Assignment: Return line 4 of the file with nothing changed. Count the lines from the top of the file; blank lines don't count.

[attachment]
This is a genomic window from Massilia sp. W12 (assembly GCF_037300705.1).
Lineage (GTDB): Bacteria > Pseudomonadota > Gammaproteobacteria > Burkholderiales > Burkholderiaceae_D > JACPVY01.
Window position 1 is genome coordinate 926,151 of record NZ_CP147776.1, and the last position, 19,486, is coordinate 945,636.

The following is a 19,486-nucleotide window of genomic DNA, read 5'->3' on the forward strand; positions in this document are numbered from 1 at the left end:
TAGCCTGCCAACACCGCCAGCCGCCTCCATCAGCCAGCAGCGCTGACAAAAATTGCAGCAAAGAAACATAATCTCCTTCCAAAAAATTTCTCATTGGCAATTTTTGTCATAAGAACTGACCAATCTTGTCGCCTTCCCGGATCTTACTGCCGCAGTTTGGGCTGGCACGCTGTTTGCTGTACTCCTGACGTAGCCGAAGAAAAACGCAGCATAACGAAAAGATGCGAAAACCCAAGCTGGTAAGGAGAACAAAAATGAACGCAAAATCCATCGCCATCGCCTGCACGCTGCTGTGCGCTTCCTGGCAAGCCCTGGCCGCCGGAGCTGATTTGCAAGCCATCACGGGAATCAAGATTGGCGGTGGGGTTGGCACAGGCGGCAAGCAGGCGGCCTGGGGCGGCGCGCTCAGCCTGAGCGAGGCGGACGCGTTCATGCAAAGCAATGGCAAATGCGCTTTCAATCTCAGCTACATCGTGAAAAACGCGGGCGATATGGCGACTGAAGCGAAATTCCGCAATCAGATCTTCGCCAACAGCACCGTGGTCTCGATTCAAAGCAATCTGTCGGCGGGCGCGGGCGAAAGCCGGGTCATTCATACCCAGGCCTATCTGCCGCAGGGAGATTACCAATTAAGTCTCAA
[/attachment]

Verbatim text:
The following is a 19,486-nucleotide window of genomic DNA, read 5'->3' on the forward strand; positions in this document are numbered from 1 at the left end: